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CRITIC’S CHOICE by Apple Mandy

taste tempters the art and style behind food imagery

mags 68 that’s May 2006

Eric Yu

alking near Jing’an temple, your eyes are suddenly drawn to a huge poster featuring a tempting portrait of crisp lettuce, red ripe tomatoes, crunchy pickles, and a juicy beef patty in a freshly baked bun. Almost instantly, your stomach rumbles and you begin to salivate. Before you know it, you’ve munched your way through two Whoppers. Such is the power of advertising, or to be precise, the skill of food stylists. Burger King, indeed, most members of the food industry spend large amounts of cash in an attempt to woo consumers with exquisitely designed visuals. From disposable burger brochures to glossy Martha Stewart cookbooks, mouth-watering images – the result of a unique threeway collaboration between client, food stylist, and photographer – sell products. Shanghai-based Betty Kruemmer has been a professional food stylist for the past 12 years. Back in 1994, Kruemmer was living in Tokyo, where she conducted cooking classes for members of Visa Card Japan. Her big break came when her works were published in several major Japanese publications, which led to several years of food and table styling for major Japanese magazines and restaurants. Currently, Kruemmer works as a menu consultant for clients such as Pasti, Visage and the Intercontinental Hotel Group. She says her approach to food styling emphasizes the visual impact, “meaning presentation comes first, then aroma, and lastly taste.” In practice, that means food is given an artificial beauty treatment. Says Kruemmer: “We often brush salads with oil to make them look more palatable. And to make ingredients stick up in soup, we use a thin metal rod to prop up the vegetables.” Of course, there’s more to food styling than trade secrets; food stylists are only as good as the photographers they work with. With more than 12 years in the business, food photographer Eric Yu has assembled an impressive portfolio of clients, including McDonald’s, President Foods, Heineken and Johnnie Walker. If you were in Hong Kong last year, you might recognize Yu’s launch photos for McD’s Honeydew Milkshake and Red Bean Pie. He also works for Ronnie’s rival, Yum! Brands (Taco Bell, KFC and Pizza Hut), and has photographed the in-house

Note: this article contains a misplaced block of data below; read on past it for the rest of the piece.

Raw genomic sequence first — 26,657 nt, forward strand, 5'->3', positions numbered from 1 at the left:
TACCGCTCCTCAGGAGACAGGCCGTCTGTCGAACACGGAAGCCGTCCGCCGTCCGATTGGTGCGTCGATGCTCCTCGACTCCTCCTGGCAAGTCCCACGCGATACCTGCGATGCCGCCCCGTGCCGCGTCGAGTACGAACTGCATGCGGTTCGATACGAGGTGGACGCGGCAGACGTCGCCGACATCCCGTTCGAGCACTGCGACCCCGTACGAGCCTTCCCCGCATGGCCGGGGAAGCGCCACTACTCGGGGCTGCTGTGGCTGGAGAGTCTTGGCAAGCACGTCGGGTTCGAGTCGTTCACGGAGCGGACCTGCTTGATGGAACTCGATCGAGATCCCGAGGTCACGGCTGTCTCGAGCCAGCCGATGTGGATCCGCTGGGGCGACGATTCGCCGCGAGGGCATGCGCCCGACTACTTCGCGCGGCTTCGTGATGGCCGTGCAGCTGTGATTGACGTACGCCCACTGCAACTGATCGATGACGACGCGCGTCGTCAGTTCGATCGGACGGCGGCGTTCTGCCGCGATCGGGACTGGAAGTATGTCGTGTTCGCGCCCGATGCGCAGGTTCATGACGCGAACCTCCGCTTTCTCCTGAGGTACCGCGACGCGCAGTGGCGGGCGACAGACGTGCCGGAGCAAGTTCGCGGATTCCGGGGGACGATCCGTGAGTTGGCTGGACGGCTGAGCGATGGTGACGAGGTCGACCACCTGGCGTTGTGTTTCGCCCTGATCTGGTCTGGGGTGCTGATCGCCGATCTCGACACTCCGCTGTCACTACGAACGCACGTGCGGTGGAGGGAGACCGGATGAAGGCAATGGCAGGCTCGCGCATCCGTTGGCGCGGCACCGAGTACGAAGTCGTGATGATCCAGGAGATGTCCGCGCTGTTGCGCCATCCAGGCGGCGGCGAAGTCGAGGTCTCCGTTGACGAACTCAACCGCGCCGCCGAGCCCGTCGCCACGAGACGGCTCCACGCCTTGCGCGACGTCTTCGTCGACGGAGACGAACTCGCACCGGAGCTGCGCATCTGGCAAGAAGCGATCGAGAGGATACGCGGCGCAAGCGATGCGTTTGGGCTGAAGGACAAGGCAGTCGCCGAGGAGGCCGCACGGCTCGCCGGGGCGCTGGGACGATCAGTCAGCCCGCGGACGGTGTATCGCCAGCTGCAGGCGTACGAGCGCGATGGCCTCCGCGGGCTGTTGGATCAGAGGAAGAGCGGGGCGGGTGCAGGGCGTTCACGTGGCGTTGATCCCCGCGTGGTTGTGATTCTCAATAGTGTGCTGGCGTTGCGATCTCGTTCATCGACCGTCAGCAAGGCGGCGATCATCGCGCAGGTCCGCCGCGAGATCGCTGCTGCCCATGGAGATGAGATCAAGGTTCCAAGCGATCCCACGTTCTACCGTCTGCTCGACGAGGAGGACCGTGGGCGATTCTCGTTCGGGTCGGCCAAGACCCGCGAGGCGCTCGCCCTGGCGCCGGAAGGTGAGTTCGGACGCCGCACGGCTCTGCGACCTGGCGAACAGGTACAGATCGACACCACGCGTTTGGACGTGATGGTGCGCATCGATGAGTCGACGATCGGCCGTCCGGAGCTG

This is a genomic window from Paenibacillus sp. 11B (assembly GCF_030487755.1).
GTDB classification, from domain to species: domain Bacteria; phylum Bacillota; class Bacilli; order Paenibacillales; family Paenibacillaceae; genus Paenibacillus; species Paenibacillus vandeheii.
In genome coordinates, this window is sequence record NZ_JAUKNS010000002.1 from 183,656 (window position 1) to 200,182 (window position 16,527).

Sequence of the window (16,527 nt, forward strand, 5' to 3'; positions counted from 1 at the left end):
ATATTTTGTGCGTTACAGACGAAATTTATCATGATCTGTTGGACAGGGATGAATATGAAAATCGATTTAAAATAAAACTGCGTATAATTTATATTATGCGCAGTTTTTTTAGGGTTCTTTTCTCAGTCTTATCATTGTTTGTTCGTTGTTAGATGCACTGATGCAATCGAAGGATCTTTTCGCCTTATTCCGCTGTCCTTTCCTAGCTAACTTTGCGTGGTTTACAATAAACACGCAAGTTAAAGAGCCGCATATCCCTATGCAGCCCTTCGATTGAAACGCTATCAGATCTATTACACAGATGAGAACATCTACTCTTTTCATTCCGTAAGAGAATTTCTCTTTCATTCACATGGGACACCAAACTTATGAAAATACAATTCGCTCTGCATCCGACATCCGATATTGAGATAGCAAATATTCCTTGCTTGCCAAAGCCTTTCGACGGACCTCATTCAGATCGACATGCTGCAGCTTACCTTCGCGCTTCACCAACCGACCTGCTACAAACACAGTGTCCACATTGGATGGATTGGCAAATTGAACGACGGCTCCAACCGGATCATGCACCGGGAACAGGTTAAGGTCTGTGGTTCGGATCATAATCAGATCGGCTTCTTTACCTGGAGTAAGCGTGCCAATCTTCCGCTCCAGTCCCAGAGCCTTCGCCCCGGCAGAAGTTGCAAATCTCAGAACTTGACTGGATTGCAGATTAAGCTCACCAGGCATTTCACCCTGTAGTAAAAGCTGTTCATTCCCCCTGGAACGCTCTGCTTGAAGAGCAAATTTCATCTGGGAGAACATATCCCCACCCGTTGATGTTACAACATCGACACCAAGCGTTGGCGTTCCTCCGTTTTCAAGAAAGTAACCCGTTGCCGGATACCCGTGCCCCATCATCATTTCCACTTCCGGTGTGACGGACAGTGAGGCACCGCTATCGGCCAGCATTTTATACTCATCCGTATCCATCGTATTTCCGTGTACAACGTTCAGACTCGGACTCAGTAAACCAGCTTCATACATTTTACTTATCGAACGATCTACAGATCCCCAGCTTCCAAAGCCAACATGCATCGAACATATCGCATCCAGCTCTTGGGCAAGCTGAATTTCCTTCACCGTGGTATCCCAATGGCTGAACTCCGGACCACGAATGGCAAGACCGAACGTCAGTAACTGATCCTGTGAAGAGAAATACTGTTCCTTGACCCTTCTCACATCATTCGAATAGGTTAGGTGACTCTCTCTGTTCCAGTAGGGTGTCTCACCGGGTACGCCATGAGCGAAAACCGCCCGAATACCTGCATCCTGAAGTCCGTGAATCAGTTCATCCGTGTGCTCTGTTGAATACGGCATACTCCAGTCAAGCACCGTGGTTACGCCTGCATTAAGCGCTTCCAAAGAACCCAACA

menu at Shanghai Häagen Dazs for the past two years. Yu says that simple shots, with minimal setup, take about a couple of hours, while bigger projects, a menu with a dozen visuals for example, can take anywhere from two to four weeks. On a shoot in HK, he worked on Kraft’s recipe booklet, a ‘rush’ project that required working 24 hours a day for five consecutive days. Like Yu, Scott Wright isn’t afraid of putting in a little overtime. For the past two years, he has shot for a wide range of high profile clients, including several major hotels: JW Marriott, JC Mandarin, Shangri-La and Radisson, as well as Bar Rouge, Dove and Coca-Cola. He photographed Three on the Bund’s 2006 calendar and the new ads for Element Fresh, featuring two ladies having lunch against a bright orange backdrop. According to Wright, “Food photography is based in mathematics.” He further explains: “The precise curve of a lamb chop is measured against its shadow in order to create an exact light, and mood.” Wright’s style can be summed up as clean and crisp, which may be why Jade on 36’s menu is clearly

the talk of the town. As you might expect, highly-skilled artists such as Kruemmer, Yu and Wright are well paid. Food stylists generally charge from USD 300-500 per day, while photographer’s fees range from RMB 300-1,500 per shot for editorial assignments, and RMB 5,000-10,000 for advertisements. That may sound like quite a hefty sum, but someone has to pay for that Value Meal. Food helpline Betty Kruemmer 6433 5611 info@gingercafe.cn Scott Wright 5307 8837 info@limelightstudio.cn www.limelightstudio.cn Eric Yu 6422 2152, 13585676262 ericyu@ericyu.com www.ericyu.com


Food Photographers in Shanghai